As I inch my way along through my yard work, I find myself contemplating events past and present, as well as dreaming of the future.  Where I have been and where I am now are steps within the journey leading to my destination.  Every step has value, though not every step may be seen as important at the time it is taken.  Some steps are taken with certainty, others with caution or even fear.  Every step challenges my faith along the way and builds character.  This character in turn builds strength, which allows for endurance, which in turn leads one through life.

May we recognize the intricate details and little things as we make our way upon the journey.  May each experience lead us to deeper meaning and understanding, and may sharing these experiences with others add value to the sum of the parts that make up the whole of life. 


Daisies in the Field Lisa A. Wisniewski

Within the Whole of Life


Round, Round Sun Lisa A. Wisniewski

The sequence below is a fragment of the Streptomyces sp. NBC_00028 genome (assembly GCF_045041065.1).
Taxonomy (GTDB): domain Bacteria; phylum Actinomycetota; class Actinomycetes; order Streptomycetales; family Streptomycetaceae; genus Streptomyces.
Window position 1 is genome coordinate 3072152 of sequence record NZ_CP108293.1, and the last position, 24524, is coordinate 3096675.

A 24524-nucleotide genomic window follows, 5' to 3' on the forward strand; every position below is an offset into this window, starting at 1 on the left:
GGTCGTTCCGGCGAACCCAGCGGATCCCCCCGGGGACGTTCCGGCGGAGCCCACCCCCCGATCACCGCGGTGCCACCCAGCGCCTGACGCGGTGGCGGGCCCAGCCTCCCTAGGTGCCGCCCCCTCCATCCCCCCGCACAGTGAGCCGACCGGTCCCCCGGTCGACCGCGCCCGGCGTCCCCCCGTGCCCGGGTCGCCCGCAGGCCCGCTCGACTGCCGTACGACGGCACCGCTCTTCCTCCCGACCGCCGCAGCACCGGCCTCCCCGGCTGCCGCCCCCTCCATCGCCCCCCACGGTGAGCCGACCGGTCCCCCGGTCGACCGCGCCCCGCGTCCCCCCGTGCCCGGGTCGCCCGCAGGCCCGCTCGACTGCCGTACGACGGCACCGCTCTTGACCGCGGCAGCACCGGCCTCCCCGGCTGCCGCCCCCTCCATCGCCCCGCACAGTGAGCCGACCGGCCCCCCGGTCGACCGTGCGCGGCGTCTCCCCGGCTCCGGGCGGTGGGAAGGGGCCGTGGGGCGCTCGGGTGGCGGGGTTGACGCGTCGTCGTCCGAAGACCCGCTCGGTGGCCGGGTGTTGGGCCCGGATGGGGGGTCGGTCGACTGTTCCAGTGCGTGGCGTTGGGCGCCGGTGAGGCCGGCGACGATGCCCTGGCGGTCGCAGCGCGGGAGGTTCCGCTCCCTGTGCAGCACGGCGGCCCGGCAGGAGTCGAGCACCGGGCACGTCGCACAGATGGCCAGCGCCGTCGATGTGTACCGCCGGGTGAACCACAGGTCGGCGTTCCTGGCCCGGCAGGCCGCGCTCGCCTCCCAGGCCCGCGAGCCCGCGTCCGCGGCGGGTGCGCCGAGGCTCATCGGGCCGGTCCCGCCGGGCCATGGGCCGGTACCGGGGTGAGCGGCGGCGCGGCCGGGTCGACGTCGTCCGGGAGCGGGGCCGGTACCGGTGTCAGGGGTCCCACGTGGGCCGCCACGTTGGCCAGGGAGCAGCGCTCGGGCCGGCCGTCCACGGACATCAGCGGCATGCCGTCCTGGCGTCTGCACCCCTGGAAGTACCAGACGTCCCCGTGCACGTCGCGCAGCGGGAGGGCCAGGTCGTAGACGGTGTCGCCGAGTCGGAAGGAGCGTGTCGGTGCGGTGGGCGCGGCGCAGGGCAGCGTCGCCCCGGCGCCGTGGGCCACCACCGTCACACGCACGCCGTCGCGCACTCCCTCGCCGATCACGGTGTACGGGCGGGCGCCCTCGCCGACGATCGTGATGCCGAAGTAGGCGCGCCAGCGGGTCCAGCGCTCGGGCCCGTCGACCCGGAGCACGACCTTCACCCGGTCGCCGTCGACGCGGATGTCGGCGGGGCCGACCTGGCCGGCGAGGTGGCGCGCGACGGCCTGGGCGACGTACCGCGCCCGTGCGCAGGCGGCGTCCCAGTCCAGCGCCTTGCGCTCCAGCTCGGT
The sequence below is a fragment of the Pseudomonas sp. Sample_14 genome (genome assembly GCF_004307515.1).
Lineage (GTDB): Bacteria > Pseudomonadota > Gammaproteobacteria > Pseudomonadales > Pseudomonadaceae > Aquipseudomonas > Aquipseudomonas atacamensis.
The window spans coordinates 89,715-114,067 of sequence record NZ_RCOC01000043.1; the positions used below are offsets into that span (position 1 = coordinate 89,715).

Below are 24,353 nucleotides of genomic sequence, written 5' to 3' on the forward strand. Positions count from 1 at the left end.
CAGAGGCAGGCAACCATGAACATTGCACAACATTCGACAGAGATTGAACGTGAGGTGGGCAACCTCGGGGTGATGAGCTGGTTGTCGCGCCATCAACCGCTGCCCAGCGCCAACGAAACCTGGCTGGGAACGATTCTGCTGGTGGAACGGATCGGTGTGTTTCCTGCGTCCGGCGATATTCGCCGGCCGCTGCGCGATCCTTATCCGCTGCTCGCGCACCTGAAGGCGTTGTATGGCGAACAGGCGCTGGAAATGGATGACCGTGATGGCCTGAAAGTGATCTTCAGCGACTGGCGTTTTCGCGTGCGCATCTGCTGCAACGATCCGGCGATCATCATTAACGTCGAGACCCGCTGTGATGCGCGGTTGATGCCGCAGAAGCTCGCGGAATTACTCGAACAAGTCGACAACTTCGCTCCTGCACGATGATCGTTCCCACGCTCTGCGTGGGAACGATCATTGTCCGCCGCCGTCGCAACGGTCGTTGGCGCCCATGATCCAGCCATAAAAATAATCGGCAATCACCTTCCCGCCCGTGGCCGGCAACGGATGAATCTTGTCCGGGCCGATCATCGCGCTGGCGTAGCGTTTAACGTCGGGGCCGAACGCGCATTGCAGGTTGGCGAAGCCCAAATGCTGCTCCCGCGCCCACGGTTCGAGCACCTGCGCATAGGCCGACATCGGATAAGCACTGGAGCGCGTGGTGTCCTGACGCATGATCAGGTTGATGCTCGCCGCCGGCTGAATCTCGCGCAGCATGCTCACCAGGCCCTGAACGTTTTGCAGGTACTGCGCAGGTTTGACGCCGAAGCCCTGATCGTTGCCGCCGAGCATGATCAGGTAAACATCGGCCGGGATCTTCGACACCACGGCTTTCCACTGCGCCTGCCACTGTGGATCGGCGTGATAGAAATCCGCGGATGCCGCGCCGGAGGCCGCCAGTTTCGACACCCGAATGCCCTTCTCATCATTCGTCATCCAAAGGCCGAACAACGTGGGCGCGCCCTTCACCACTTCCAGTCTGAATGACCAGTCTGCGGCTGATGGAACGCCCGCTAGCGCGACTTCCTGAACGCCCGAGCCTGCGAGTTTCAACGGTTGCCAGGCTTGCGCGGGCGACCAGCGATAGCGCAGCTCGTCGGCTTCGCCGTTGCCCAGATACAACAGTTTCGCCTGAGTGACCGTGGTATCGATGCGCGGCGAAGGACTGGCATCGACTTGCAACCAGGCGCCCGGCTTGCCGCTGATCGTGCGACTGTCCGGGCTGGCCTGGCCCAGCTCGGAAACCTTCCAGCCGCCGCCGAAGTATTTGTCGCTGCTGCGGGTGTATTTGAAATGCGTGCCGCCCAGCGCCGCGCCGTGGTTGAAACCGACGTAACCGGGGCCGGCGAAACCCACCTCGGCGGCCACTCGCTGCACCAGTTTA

Daisies in the field, blowing in the wind
After the hazy fog of the morn has lifted
And the round, round sun in the sky
Has found its way through the clouds of white
To guide the soul and lead the way
Through the folds of another day
Full of potential and opportunities bright
Within the whole of life.


Wispy Clouds After the Rain Lisa A. Wisniewski


Tiny Phlox in Jewel Weed Lisa A. Wisniewski

Wispy clouds and dreamy stars
Moving throughout nature’s finest art
Created from parts all sizes and shapes
Given a start by God’s love and grace,
Allowed to flourish and grow in time’s sea
Above, below, and everywhere in between
The rhythms that hold together day and night
Within the whole of life.


Old Walnut Tree in Morning Mist Lisa A. Wisniewski


Stepping Through Time Lisa A. Wisniewski

Old walnut tree standing tall in the morning mist
With leaves outstretched waiting to be kissed
By the sun’s rays
In a new day begun upon the way
Through the steps within the journey
Around time’s bends and lessons of learning
Leading the soul to the light
Within the whole of life.

-Lisa A. Wisniewski

Resources and Related Links

Patty Loveless- https://www.biography.com/people/patty-loveless-17189482

Rainer Maria Rilke – https://www.britannica.com/biography/Rainer-Maria-Rilke

Science of sweat – https://certification.acsm.org/blog/2013/may/the-science-of-sweat

Sweat glands – https://www.britannica.com/science/sweat-gland

Tony Arata – http://nashvillesongwritersfoundation.com.s164288.gridserver.com/Site/inductee?entry_id=256


Sunrise June 15, 2017 Lisa A. Wisniewski